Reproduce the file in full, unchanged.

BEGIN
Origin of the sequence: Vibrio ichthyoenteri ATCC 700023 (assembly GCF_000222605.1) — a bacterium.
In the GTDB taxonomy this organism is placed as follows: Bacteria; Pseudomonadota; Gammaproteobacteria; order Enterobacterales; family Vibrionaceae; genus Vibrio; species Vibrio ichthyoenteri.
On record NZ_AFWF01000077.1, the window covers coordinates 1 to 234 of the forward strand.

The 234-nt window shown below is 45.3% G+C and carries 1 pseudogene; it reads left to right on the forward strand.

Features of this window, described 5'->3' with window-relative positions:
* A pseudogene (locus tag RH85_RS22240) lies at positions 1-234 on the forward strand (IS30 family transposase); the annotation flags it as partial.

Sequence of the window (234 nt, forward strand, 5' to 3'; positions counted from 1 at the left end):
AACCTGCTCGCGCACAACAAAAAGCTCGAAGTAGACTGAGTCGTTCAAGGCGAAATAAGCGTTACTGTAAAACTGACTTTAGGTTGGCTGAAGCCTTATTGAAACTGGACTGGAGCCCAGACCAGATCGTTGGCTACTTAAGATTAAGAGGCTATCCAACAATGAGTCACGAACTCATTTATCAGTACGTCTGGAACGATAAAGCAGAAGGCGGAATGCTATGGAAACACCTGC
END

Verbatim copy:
Origin of the sequence: Vibrio ichthyoenteri ATCC 700023 (assembly GCF_000222605.1) — a bacterium.
In the GTDB taxonomy this organism is placed as follows: Bacteria; Pseudomonadota; Gammaproteobacteria; order Enterobacterales; family Vibrionaceae; genus Vibrio; species Vibrio ichthyoenteri.
On record NZ_AFWF01000077.1, the window covers coordinates 1 to 234 of the forward strand.

The 234-nt window shown below is 45.3% G+C and carries 1 pseudogene; it reads left to right on the forward strand.

Features of this window, described 5'->3' with window-relative positions:
* A pseudogene (locus tag RH85_RS22240) lies at positions 1-234 on the forward strand (IS30 family transposase); the annotation flags it as partial.

Sequence of the window (234 nt, forward strand, 5' to 3'; positions counted from 1 at the left end):
AACCTGCTCGCGCACAACAAAAAGCTCGAAGTAGACTGAGTCGTTCAAGGCGAAATAAGCGTTACTGTAAAACTGACTTTAGGTTGGCTGAAGCCTTATTGAAACTGGACTGGAGCCCAGACCAGATCGTTGGCTACTTAAGATTAAGAGGCTATCCAACAATGAGTCACGAACTCATTTATCAGTACGTCTGGAACGATAAAGCAGAAGGCGGAATGCTATGGAAACACCTGC